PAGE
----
Women’s Heart Health

Who Does Heart Disease Affect?

Heart disease claims the life of an individual every minute in the United States. Shockingly, the risk of heart disease is the same in both women and men, but women are less likely to receive a prompt diagnosis and therefore treatment. Also because of the protection of estrogen – the rates of heart disease occur ten years later in women versus men although the gap narrows with age. Only 1 in 5 women consider heart disease to be a threat to their health; however, they are 10 times more likely to die from heart disease than breast cancer. While men and women’s hearts may be anatomically similar, there are different risk factors and symptoms that contribute to this  diagnosis leading to worse outcomes in females. By improving your knowledge on this topic, you can do your part to protect yourself and the women in your life. 


Risk Factors

Some significant differences of heart disease between men and women are the unique risk factors that women have. The American Heart Association has recently released a study that states factors like depression, anxiety, and stress have a more profound effect on a woman’s heart than on a man’s. These psychological risk factors come in addition to the traditional, physical ones such as high blood pressure, smoking, and a family history of heart disease.


Blood Pressure – What Does it Mean?

Blood pressure is a measure of how hard the blood in your body is pushing against your artery walls. The first/top number is the systolic blood pressure, which measures how forcefully the blood pushes against the artery walls when being pushed out of the heart. The second/bottom number is the diastolic blood pressure. It measures how hard the blood pushes against the artery walls when the heart is refilling. This measurement is taken every time you see a medical professional and can be used as evidence in a vast number of medical diagnoses. So how do these numbers relate to heart disease? An individual with hypertension (high blood pressure) has a higher risk of developing heart disease. 1 in 3 Americans have hypertension and it is often known as the silent killer because you may not know you have this unless you are regularly monitoring it.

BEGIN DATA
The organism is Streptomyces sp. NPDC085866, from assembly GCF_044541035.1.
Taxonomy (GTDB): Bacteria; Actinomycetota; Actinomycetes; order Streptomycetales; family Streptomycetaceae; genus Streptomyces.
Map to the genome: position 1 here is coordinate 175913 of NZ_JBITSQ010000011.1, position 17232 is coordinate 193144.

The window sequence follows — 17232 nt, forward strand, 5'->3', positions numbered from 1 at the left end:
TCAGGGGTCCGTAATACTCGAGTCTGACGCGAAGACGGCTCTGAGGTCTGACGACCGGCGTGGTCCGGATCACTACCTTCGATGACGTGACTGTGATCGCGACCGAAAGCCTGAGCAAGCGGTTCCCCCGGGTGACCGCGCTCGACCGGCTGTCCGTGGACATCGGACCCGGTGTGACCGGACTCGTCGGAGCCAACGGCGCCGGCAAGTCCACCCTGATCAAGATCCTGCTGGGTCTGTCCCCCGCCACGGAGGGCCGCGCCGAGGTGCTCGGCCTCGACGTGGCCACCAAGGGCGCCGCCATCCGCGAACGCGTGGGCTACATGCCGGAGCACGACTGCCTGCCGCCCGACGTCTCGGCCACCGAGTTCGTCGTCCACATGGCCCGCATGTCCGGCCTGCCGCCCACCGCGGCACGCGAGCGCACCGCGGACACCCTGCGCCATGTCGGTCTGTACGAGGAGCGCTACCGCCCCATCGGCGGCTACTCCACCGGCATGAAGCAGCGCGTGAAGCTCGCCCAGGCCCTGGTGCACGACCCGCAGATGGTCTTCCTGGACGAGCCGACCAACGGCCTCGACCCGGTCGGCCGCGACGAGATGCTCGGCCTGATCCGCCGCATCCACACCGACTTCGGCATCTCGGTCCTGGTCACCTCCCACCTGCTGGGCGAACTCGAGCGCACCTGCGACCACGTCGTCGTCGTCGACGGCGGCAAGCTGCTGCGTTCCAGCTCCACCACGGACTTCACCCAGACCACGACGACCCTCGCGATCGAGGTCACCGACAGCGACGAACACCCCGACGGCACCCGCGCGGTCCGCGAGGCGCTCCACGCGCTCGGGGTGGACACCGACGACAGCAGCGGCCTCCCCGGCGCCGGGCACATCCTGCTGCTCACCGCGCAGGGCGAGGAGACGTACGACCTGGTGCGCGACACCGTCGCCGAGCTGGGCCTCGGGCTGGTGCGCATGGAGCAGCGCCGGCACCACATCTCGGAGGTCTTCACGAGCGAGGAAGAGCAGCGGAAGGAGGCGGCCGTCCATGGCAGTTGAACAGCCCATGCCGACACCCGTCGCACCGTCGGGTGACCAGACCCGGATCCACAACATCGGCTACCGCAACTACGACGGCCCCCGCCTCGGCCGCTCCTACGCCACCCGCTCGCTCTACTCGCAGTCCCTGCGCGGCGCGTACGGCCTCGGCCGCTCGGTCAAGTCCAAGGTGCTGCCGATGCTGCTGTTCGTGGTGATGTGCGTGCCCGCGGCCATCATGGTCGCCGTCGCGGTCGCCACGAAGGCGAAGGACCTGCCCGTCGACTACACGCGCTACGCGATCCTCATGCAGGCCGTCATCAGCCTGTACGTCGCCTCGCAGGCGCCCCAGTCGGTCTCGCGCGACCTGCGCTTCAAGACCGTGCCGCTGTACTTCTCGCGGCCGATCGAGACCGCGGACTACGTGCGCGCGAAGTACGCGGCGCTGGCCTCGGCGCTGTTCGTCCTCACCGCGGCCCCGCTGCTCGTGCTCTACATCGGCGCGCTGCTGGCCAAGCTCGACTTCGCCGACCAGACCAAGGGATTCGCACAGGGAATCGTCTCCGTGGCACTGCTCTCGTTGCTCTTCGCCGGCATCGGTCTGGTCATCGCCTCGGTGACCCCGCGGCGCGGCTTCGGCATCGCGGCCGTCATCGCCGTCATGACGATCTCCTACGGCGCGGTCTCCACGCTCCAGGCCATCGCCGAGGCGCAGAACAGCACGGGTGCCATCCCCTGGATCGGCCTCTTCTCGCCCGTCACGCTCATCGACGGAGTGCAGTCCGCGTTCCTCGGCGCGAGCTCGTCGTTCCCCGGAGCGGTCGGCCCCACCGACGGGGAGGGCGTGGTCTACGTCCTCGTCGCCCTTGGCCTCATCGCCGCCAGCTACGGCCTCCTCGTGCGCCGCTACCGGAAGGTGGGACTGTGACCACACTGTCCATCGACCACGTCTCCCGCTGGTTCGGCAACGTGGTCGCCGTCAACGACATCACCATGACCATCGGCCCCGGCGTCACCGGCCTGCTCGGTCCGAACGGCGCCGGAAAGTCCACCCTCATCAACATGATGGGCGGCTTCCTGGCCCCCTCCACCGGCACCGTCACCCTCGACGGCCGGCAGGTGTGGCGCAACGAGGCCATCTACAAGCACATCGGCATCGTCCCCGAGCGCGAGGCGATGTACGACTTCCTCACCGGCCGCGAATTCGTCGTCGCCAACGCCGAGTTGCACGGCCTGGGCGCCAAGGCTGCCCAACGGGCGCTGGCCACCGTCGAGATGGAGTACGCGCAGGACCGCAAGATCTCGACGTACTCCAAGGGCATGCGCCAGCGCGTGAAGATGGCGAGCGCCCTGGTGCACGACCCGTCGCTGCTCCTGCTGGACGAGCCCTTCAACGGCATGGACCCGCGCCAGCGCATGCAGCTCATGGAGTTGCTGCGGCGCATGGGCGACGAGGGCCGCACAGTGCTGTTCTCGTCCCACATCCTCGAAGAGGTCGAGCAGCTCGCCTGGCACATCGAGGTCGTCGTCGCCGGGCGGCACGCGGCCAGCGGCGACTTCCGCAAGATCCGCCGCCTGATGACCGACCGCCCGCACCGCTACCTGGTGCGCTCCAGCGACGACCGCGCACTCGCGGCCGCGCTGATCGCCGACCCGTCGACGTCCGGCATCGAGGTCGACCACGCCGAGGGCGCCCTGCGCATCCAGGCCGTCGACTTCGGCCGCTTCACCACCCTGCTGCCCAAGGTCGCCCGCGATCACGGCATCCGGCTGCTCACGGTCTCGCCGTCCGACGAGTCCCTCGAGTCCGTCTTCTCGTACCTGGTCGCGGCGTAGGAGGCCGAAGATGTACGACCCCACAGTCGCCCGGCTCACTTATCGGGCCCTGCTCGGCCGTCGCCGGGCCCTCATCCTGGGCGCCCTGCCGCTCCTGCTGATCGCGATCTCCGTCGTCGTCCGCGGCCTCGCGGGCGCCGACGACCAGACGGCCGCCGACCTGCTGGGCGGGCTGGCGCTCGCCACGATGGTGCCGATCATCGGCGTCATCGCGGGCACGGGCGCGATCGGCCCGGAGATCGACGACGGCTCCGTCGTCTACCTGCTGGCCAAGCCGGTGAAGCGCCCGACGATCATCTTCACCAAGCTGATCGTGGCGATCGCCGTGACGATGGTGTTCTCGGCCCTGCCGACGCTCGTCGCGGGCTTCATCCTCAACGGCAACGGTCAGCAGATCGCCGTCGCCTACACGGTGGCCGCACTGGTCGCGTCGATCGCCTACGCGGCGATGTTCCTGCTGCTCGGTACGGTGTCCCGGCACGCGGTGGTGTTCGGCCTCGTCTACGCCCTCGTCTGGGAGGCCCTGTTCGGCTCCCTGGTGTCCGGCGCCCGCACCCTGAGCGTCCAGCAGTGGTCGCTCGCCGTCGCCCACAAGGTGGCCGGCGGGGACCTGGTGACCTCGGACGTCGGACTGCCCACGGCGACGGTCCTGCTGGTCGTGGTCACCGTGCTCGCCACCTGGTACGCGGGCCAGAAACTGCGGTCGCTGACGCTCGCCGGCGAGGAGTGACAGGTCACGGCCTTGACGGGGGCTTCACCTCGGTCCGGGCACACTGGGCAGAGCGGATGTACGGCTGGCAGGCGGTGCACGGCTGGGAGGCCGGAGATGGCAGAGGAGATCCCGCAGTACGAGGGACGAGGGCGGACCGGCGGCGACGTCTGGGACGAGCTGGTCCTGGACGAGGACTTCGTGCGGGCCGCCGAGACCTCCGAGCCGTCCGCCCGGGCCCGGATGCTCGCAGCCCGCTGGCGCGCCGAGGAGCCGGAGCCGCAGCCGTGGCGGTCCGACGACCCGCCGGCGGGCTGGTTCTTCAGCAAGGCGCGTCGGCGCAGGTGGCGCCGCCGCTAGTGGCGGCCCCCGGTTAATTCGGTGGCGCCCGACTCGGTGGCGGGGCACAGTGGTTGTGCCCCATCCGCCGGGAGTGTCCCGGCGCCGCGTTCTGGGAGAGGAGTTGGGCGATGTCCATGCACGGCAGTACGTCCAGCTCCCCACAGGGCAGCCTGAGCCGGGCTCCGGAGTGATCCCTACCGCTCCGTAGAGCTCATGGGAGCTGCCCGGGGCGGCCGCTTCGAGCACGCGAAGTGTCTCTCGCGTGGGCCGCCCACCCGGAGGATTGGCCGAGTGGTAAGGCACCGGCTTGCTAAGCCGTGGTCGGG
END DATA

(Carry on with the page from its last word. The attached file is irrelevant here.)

A healthy artery is strong and flexible, with a smooth inner lining (the endothelium) that allows blood to flow freely. This smooth inner lining becomes damaged over time in hypertensive individuals, allowing dietary fat to collect in the damaged arteries. Over time the artery walls harden, restricting blood flow throughout the body. Think of this process as a roadway. If you’re driving down a straight, hazard-free road, it’s going to be smooth driving. But if you are driving down a road with hazards like broken down cars, pedestrians, and lane closures, it’s going to be a more difficult drive. This reflects the time and effort it takes for your heart to pump blood to your body when your arteries are free of buildup compared to what can happen with heart disease. Please reach out to a medical provider if you feel you may be at risk for high blood pressure. 



Women’s Symptoms vs. Men’s Symptoms

The symptoms that likely come to mind with heart disease and heart attacks are chest pain and shortness of breath. However, women are more likely to have additional symptoms in place of or in addition to the ones expected in men. Women may feel lightheaded, experience nausea or fatigue, or have jaw or neck pain. Without the overwhelmingly obvious chest pain, it’s easy to see how these symptoms can be confused with other, less serious, medical conditions. Additionally, women are more likely to experience symptoms when they are sleeping, whereas men are more likely to experience symptoms when they are being active. Women often arrive at the ER after heart damage has already occurred due to the confusion with their initial symptoms. It’s vital to be aware of the symptoms of heart disease that are associated with your gender in order to receive prompt treatment when something like this occurs. 


Healthy Lifestyle

Once heart damage has already occurred, it can’t be undone. The best thing you can do to prevent heart disease is to live a healthy lifestyle. Making the choices to stop smoking and start exercising regularly are two very important changes that can be made to live a more robust lifestyle. The average individual should participate in approximately 150 minutes of physical activity each week. That can be as simple as taking a half an hour walk 5 days a week. Also consider a heart healthy diet, such as the Meditarranean diet or Intermittent fasting. Living a well-balanced, healthy life is key to decreasing your risk for heart disease. 


Meditation, Tai chi (Qigong) and yoga can increase your relaxation response and decrease your fight or flight or sympathetic tone.


Additional Reading:

If you are interested in the topics and want to dive a little deeper, check out these articles!





Posted in

FIRRIMup Doctors' Good Medicine